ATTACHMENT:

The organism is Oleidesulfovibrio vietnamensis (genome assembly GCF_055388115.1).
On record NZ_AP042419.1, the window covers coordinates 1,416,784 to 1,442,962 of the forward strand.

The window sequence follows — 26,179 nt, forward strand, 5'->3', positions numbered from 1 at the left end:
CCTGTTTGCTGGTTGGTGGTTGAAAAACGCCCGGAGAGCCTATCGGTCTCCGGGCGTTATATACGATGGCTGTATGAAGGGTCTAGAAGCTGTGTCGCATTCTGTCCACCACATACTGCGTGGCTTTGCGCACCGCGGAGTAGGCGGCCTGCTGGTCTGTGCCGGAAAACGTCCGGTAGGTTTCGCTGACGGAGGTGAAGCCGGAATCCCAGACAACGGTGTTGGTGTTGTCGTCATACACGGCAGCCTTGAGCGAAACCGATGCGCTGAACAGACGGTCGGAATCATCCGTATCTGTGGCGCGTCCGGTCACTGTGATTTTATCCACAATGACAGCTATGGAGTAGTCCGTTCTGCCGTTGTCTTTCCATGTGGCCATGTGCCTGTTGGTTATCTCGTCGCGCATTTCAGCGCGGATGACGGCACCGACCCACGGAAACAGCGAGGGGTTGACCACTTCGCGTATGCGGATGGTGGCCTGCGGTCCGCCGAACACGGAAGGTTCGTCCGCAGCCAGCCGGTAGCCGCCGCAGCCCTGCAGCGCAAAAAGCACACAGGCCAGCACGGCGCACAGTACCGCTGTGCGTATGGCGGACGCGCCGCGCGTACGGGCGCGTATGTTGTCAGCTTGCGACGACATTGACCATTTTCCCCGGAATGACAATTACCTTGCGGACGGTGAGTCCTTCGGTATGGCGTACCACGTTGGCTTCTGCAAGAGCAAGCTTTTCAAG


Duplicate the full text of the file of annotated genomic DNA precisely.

The organism is Oleidesulfovibrio vietnamensis (genome assembly GCF_055388115.1).
On record NZ_AP042419.1, the window covers coordinates 1,416,784 to 1,442,962 of the forward strand.

The window sequence follows — 26,179 nt, forward strand, 5'->3', positions numbered from 1 at the left end:
CCTGTTTGCTGGTTGGTGGTTGAAAAACGCCCGGAGAGCCTATCGGTCTCCGGGCGTTATATACGATGGCTGTATGAAGGGTCTAGAAGCTGTGTCGCATTCTGTCCACCACATACTGCGTGGCTTTGCGCACCGCGGAGTAGGCGGCCTGCTGGTCTGTGCCGGAAAACGTCCGGTAGGTTTCGCTGACGGAGGTGAAGCCGGAATCCCAGACAACGGTGTTGGTGTTGTCGTCATACACGGCAGCCTTGAGCGAAACCGATGCGCTGAACAGACGGTCGGAATCATCCGTATCTGTGGCGCGTCCGGTCACTGTGATTTTATCCACAATGACAGCTATGGAGTAGTCCGTTCTGCCGTTGTCTTTCCATGTGGCCATGTGCCTGTTGGTTATCTCGTCGCGCATTTCAGCGCGGATGACGGCACCGACCCACGGAAACAGCGAGGGGTTGACCACTTCGCGTATGCGGATGGTGGCCTGCGGTCCGCCGAACACGGAAGGTTCGTCCGCAGCCAGCCGGTAGCCGCCGCAGCCCTGCAGCGCAAAAAGCACACAGGCCAGCACGGCGCACAGTACCGCTGTGCGTATGGCGGACGCGCCGCGCGTACGGGCGCGTATGTTGTCAGCTTGCGACGACATTGACCATTTTCCCCGGAATGACAATTACCTTGCGGACGGTGAGTCCTTCGGTATGGCGTACCACGTTGGCTTCTGCAAGAGCAAGCTTTTCAAG